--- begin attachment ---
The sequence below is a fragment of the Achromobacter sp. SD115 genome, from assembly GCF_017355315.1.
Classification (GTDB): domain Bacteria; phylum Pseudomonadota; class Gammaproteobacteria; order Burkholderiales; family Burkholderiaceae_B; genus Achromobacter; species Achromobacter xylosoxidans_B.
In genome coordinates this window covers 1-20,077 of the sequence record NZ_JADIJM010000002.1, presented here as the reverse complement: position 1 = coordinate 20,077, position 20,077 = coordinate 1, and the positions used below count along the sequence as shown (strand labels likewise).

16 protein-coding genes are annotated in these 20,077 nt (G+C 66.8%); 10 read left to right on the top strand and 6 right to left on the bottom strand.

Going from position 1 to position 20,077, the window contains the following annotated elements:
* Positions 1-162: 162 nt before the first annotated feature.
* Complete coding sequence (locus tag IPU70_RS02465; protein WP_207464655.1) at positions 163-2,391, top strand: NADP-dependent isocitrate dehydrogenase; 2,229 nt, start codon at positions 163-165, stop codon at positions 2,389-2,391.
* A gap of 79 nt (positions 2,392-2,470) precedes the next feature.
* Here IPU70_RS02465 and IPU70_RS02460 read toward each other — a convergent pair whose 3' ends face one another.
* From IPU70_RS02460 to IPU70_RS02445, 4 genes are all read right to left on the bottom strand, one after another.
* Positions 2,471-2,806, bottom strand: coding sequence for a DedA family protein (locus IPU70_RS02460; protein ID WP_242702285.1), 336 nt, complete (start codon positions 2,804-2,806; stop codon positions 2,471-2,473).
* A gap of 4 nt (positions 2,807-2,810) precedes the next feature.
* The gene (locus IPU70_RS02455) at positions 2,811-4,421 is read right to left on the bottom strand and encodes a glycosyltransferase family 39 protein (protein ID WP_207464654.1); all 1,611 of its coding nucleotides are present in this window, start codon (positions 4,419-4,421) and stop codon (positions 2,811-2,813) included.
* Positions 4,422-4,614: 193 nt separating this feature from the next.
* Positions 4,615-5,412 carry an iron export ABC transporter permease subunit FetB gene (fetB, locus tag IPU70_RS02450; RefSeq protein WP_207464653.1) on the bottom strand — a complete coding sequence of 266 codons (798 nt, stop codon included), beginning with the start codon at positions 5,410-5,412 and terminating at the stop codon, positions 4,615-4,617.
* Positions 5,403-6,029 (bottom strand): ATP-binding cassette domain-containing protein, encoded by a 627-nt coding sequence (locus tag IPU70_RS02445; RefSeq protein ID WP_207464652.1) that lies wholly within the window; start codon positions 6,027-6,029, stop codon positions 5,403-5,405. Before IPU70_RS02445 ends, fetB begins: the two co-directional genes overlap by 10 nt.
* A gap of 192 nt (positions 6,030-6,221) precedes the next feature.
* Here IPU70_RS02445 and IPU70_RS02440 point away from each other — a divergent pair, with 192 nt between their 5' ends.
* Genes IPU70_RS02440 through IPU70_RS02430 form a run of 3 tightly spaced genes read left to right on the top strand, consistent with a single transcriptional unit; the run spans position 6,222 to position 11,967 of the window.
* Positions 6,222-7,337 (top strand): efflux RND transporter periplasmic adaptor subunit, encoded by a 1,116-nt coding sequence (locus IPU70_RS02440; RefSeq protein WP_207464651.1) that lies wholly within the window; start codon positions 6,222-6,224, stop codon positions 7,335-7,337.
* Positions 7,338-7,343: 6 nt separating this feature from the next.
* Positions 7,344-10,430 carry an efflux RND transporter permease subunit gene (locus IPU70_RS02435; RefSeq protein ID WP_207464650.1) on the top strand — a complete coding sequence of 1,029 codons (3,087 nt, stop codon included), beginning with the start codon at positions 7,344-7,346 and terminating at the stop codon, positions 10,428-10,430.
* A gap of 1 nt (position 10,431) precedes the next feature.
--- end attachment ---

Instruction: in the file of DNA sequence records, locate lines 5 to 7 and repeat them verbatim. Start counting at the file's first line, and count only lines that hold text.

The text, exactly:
Going from position 1 to position 20,077, the window contains the following annotated elements:
* Positions 1-162: 162 nt before the first annotated feature.
* Complete coding sequence (locus tag IPU70_RS02465; protein WP_207464655.1) at positions 163-2,391, top strand: NADP-dependent isocitrate dehydrogenase; 2,229 nt, start codon at positions 163-165, stop codon at positions 2,389-2,391.